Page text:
TechToyota and GAC unveil ammonia engine: The end of electric cars?

Toyota and GAC unveil ammonia engine: The end of electric cars?

New type of engine
New type of engine
Images source: © Licensor |
Robert Kędzierski

15 June 2024 16:27

Toyota's research division and the Chinese automotive company GAC Group have worked for years on developing an ammonia-powered engine that could be an alternative to electric propulsion. Will electric cars become a thing of the past thanks to this invention?

Experts emphasize that Toyota's management has long indicated the necessity of striving for emission reductions most efficiently, rather than becoming unwavering advocates of electrification at all costs. To this end, the Japanese company, in collaboration with the Chinese conglomerate Guangzhou Automobile Group (GAC Group), has already invested £4.8 billion in efforts to implement ammonia combustion engine technology for mass production.

A new type of engine. Are electric cars being replaced?

The prototype of such an engine, unveiled in 2023, prompted Toyota President Koji Sato to declare, "Our Ammonia Engine Is The End Of EV's". Experts note this is a bold statement, but it wasn't made lightly, as work on this technology continues.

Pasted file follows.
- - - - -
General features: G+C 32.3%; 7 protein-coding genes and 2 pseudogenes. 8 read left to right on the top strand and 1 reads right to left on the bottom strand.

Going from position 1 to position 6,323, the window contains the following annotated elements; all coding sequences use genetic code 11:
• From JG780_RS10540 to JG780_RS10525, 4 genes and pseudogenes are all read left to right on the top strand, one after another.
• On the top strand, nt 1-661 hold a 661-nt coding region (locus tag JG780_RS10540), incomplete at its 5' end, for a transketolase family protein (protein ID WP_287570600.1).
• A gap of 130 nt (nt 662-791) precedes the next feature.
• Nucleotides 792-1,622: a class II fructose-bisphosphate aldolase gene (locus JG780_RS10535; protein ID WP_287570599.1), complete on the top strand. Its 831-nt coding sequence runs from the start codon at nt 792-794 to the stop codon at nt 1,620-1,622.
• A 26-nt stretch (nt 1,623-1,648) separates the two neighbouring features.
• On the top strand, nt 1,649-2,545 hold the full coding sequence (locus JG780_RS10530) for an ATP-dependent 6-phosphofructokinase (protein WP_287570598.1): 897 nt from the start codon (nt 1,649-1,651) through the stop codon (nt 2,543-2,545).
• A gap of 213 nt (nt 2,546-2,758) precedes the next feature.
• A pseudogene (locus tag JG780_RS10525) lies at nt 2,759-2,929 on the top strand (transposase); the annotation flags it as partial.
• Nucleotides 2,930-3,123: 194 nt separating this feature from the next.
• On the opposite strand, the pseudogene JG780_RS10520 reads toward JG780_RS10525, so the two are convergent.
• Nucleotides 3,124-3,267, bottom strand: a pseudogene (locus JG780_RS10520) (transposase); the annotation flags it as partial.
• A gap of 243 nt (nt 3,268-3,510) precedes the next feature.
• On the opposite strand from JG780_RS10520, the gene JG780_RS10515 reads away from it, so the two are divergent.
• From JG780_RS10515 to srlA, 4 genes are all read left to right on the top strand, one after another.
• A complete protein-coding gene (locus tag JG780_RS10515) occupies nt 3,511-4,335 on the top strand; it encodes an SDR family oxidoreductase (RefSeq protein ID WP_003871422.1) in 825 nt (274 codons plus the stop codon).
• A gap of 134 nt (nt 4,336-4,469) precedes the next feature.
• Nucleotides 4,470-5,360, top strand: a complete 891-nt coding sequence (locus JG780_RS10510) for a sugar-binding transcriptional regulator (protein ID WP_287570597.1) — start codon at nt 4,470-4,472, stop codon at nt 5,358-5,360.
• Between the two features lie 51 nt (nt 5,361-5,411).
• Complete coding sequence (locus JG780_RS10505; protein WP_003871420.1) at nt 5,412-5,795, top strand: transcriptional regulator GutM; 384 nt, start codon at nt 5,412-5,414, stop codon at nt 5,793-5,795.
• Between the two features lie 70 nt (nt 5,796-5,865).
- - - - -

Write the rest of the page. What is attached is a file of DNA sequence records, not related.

The technology has potential downsides. One of the main advantages of ammonia-powered engines is the ability to adapt existing car models without fundamentally changing their design. It only requires adjusting the engines to burn this fuel, which poses a challenge, including achieving a high compression ratio of the fuel-air mixture.

Electric cars gaining popularity

Electric cars are becoming increasingly popular. China is the largest producer of these vehicles. In 2023, global exports in this segment surged by 70%, reaching a value of £27 billion. The European Union accounts for nearly 40% of China's electric vehicle exports, making it its largest importer.

In 2023, one in four electric cars sold in the European Union came from China. Experts cited by the agency indicate that the persistent trade deficit of the EU with China, exceeding approximately £320 billion annually, is mainly due to unequal mutual market access and Beijing's unfair practices, including extensive government subsidies.

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